Ep 120; Fifty Shades of Fuss & The Grey Area of Self Publishing?

Welcome to the latest episode of The Readers, which is oddly inspired by Fifty Shades of Gre, yes you read that right, Fifty Shades of Grey…As Simon and Thomas talk about when books get hyped and how it affects them along with their thoughts on self-published authors.

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Catching Up () Simon and Thomas have a catch up about what they have been reading, and also what they are watching on the telly, so much so they have to remind each other what this show is called. Simon also has a chat about the holiday that he is just going on, or has actually just been on – it gets very confusing.

Fifty Shades of Fuss () In the first part of the show official, Simon and Thomas, at the bequest of Andrew and Michael who asked on Twitter, talk about hyped books and book hype – not to be confused by the same thing. Why is it that some buzz can really draw you to a book and other times completely put you off? Which books brimming with buzz have Simon and Thomas enjoyed and which have they not?

50_shades_of_Grey_wallpaper The Grey Area of Self Publishing () Mary on Goodreads wanted Simon and Thomas to talk about self published authors… so they do, they only hope lots and lots of people won’t be put off by how honest and occasionally ranty they get.

Next time on the Readers () Simon and Thomas will be back in two weeks with more book based banter. Don’t forget you can hear Simon and Kate Mayfield on the latest You Wrote The Book! and next week he is talking with Jessie Burton in the last show of this season. Oh and keep your eyes peeled for episode of Hear Read This where Simon, Rob, Kate and Gavin will be discussing two more books they’ve read together in the last episode of that season – what is going on?

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5 thoughts on “Ep 120; Fifty Shades of Fuss & The Grey Area of Self Publishing?

  1. Self-publishing – Andy Weir self published his book The Martian on Amazon before it was picked up. Lots of hype on this one and it’s been since picked up to be made into a movie starring Matt Damon.

  2. I agree with many of your reservations about self-published books but there are also authors who found traditional publishing unsatisfactory & have had success as indie publishers. Linda Gillard & Sue Hepworth are two authors I’ve come to know through their blogs & I’ve read & enjoyed their books. Both were published authors but they wanted more control over their work. Linda was asked to change characters & plot which would have completely changed the book she had written & both of them had trouble getting books published by mainstream publishers because they didn’t fit the latest trends. They also wanted to control things like cover design. They’ve both built their audiences through social media & workshops (in Linda’s case). So, yes, there’s a lot of dross out there but there are some gems as well. The problem is discovering good indie authors & I don’t have an answer for that except recommendations from friends & blogs I trust. Thanks for the podcast, I really enjoy it.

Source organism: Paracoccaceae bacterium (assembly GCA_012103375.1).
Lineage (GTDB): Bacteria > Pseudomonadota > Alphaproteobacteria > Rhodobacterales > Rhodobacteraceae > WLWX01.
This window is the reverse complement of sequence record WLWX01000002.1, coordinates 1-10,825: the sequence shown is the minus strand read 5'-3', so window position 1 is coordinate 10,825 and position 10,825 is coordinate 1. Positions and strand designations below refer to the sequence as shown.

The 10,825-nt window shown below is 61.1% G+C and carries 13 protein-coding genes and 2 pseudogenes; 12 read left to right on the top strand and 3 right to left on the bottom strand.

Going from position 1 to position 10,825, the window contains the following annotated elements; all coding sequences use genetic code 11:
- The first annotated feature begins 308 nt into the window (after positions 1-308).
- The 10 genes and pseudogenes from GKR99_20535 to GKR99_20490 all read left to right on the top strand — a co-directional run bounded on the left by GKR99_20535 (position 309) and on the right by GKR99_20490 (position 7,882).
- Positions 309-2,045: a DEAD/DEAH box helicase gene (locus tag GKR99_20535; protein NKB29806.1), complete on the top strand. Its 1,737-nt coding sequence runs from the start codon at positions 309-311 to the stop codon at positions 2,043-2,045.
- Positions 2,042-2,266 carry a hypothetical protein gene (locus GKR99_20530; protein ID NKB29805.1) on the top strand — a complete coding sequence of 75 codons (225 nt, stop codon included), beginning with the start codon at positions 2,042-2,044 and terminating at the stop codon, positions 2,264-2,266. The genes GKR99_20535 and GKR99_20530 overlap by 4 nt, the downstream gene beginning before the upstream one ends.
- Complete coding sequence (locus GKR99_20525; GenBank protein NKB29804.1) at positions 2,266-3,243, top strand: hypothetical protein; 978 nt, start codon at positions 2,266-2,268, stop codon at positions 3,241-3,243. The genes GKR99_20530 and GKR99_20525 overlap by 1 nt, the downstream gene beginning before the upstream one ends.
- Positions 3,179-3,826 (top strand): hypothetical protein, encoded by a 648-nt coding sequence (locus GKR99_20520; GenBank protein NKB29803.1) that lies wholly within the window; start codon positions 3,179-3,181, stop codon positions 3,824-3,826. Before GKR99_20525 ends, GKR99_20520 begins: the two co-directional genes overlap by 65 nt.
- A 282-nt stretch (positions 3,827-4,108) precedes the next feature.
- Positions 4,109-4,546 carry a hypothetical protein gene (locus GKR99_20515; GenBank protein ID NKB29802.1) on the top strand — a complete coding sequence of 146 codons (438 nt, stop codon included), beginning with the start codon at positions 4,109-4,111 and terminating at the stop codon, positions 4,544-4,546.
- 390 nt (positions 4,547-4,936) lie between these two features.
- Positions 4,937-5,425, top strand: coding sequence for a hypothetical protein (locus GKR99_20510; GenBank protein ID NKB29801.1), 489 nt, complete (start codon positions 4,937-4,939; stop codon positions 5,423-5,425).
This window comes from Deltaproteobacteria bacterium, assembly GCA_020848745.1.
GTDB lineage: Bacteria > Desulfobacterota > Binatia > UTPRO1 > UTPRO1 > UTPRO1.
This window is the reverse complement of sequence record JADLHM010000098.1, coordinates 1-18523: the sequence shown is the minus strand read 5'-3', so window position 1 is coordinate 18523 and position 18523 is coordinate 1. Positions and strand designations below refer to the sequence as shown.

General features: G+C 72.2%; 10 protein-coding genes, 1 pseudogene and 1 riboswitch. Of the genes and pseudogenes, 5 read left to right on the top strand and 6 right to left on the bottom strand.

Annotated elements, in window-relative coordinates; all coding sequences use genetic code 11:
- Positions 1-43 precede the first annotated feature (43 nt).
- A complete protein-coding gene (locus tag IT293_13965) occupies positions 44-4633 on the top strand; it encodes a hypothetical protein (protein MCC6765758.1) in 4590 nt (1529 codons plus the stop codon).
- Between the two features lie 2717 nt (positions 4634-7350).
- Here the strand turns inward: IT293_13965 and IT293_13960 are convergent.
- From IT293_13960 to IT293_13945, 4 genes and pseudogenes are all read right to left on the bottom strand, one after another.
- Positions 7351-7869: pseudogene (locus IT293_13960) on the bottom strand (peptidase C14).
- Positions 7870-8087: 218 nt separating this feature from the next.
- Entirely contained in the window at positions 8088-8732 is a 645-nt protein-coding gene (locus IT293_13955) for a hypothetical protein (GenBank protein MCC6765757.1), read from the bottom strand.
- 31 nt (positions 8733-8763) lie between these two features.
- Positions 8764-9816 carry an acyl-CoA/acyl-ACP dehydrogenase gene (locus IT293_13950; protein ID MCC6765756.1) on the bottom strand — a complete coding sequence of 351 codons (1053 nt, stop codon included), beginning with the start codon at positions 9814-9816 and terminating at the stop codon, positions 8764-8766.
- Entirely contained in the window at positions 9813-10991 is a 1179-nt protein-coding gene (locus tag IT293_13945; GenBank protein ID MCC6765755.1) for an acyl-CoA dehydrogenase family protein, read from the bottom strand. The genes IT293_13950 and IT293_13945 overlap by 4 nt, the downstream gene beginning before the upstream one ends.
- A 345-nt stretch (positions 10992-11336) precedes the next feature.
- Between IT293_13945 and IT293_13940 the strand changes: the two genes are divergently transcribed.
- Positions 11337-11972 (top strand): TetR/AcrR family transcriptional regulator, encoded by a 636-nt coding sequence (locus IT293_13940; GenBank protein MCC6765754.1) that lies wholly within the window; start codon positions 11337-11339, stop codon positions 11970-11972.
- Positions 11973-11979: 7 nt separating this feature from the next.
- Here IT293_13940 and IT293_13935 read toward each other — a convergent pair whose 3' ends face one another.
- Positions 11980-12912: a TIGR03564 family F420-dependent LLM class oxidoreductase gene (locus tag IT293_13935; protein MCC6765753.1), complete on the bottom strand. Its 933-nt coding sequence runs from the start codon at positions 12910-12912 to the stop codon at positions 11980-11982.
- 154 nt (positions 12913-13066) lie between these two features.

3. Darnit – I’ve just listened to the past three podcasts in one gulp, and the name of one book that I meant to remember is escaping me. You were talking about how it’s much better reading the illustrated version of the book … but that’s the only detail I can bring to mind! I don’t suppose you (or another listener) remembers the title? Thanks.

  4. I’d add that A Naked Singularity, the brilliant debut by New York-based attorney Sergio de la Pava began as a self-published work, though it was eventually picked up by University of Chicago Press. I’d highly recommend that work to any fans of more offbeat, postmodern-type fiction.

    Love the podcast. Keep ’em coming!

  5. Pingback: Self-Publishing vs. Traditional Publishing | cup of tea with that book, please

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